Singers are most often the guilty parties. Think about how dumb it would sound for another band member telling the lead singer to sing. Can you picture Jimmy Page telling Robert Plant “Scream Robert!” Or Keith Richards telling Mick Jagger “Sing unintelligibly like you always do Mick!” ISS seems to be a symptom of Lead Singer Disease (LSD) as guitarists, drummers, bassists, pianists and keyboardists, etc. are not prone to such fanciful faux pas.


Did we ever hear Freddie Mercury telling guitarist Brian May “Go Brian go!?” In the classic Rob Reiner Mockumentary This Is Spinal Tap, the track “Gimme Some Money” on the band’s CD makes fun of Inter–Song Socializing. It’s a retro 60’s Flower Power song, where lead singer David St. Hubbins (Michael McKean) says to guitarist Nigel Tufnel (Christopher Guest), “Go Nigel Go!!” as he begins a wimpy guitar solo replete with stellar garage band cacophony.


“Gimme Some Money” is a parody song. DPAC exists to prevent parody from unintentionally becoming reality, and any Careless Whisper or Momentary Lapse Of Reason from becoming a parody later on. That being said, we wish you a long and productive career filled with years of Certified Dork Free Recordings (CDFR).




Case Files:


Poison “Talk Dirty To Me”

“C.C. pick up that guitar and talk to me”

Bret Michaels yells out “C.C. pick up that guitar and talk to me” to C.C. DeVille on Poison’s debut album during the track “Talk Dirty To Me.” It’s like what the hell was C.C. doing prior to this in the song—NOT playing guitar? Sitting on his monitor amp painting his fingernails? It makes little sense. One needs to factor in and consider before doing so “Will this still sound cool 20 years from now?” Because unless you’re in a tribute band, and dress and pretend to be the actual members of the original band onstage, such lyrical appendages are better omitted.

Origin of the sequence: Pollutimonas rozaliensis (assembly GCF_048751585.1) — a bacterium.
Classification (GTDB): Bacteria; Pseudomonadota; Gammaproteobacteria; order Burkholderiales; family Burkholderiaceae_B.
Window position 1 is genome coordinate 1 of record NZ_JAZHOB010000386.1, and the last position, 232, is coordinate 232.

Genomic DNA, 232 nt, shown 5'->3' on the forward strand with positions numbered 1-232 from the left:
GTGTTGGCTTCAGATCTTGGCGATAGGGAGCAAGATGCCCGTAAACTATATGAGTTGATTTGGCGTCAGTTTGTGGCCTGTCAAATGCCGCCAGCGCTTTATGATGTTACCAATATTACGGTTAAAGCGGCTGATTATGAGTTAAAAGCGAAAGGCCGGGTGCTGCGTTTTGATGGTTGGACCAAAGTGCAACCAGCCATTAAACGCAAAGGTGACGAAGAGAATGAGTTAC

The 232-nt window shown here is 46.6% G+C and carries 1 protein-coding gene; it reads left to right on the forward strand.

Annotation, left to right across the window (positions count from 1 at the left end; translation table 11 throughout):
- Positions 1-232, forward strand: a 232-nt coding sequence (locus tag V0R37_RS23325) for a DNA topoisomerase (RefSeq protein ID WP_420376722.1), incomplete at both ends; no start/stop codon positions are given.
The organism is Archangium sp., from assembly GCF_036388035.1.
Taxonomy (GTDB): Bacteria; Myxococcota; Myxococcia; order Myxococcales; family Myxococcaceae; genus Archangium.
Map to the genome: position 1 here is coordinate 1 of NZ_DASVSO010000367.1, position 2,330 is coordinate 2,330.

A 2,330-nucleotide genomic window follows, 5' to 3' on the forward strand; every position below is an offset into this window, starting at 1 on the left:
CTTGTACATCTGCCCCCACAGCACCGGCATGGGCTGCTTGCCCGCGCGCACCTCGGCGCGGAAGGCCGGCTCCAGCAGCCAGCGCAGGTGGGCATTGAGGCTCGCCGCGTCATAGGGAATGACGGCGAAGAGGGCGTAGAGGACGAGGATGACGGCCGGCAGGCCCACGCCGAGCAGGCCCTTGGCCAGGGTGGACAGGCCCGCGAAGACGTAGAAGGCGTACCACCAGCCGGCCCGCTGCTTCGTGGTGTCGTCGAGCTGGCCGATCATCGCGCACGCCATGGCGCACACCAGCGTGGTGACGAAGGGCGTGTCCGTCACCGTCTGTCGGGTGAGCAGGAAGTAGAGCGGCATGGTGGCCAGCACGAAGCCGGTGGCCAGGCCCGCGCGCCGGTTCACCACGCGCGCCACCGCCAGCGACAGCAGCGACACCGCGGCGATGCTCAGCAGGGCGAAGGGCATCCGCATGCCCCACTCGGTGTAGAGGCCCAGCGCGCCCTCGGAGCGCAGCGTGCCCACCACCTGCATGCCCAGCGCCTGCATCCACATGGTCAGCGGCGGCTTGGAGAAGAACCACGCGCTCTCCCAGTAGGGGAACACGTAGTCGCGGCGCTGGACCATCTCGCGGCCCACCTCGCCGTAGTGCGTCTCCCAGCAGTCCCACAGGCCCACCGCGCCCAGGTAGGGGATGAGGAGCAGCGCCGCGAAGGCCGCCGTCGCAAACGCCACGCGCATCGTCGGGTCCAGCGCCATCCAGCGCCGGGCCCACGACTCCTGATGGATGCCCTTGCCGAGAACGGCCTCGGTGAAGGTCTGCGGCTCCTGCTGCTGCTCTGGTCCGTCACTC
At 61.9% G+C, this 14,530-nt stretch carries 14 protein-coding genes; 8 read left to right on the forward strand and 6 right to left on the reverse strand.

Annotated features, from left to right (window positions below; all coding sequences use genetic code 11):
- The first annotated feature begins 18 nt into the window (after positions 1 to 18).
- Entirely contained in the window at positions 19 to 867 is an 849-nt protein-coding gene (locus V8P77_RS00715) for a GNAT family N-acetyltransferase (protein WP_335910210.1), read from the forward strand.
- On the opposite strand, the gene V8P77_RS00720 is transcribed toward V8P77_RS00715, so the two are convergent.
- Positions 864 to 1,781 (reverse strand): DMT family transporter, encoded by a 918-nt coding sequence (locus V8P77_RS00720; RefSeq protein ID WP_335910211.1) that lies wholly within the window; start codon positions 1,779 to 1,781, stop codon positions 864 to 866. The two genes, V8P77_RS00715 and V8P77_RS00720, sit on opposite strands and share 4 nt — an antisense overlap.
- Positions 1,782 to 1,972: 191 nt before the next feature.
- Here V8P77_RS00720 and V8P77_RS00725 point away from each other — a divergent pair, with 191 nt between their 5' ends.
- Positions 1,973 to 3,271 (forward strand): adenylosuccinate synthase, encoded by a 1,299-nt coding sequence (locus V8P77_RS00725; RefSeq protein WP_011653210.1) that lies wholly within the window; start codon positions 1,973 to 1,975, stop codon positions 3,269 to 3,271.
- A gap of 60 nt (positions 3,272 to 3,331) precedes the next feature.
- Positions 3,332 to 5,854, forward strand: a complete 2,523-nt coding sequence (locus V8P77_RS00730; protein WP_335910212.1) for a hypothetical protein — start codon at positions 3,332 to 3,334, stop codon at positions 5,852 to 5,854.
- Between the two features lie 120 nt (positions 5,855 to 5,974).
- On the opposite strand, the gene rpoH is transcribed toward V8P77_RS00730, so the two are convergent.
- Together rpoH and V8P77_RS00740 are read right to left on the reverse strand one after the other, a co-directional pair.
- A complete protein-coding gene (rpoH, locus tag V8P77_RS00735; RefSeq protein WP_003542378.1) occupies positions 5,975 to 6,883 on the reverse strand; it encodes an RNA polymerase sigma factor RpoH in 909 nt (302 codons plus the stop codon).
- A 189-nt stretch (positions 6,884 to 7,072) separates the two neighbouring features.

Def Leppard “Armageddon It”

“Come on Steve, get it!”

Joe Elliott talks to one of his guitarists on the track “Armageddon It” off of the monstrously successful Hysteria album. He calls out to Steve Clark, “Come on Steve get it!” right before the guitar solo. Was this encouragement because Steve flubbed the last 5 takes in the studio? DPAC wonders if there could be some kind of curse in doing this—In Def Leppard’s case, this was Steve Clark’s last completed album (due to his untimely death) and our friend C.C. got fired from Poison later on as well.



Mötley Crüe “Girls, Girls, Girls”

“Hey Tommy check that out man
What Vince where?
Hey hey right there
Hey baby going somewhere?”

Vince Neil and Tommy Lee are obviously not at a strip club during this conversation even though that’s what most of the song is about—a tour of the world’s finest nude entertainment establishments. Unfortunately due to the global recession, some of the strip clubs mentioned in the song are no longer in business.


But does this dialogue have real world authenticity? Like any girl wouldn’t be like “Who are these juvenile douchebags?” Like they would say, “Oh that’s okay, they’re in a Rock Band so high school kinda stuff is still pretty cool. They’re socially exempt from being any more sophisticated than a cruder construction worker Cassanova to be successful with women. They’ve got motorcycles so they MUST be cool.” Ah, the ‘ol Harley hat trick.


Although the strip club bonding Bromance between Vince and Tommy was some drunken drooling over imaginary Double–D’s, fortunately the motorcycle starting up in the song’s intro was real as one of our Board of Directors knows the person who did it on the actual studio recording.



Rick James “Super Freak”

“Temptations Sing!”
“Blow Danny!”

Rick slipped up twice in his hit dance track “Super Freak.”  First he tells his backup singers, “Temptations Sing!.” We’re sure after a successful recording career prior to Rick getting his first pubes, that Motown veterans The Temptations know the difference between choruses and verses and when to get their backing vocals on. And hiring session musicians as experienced as The Temptations requires conductor caliber instructions from Maestro James during the track?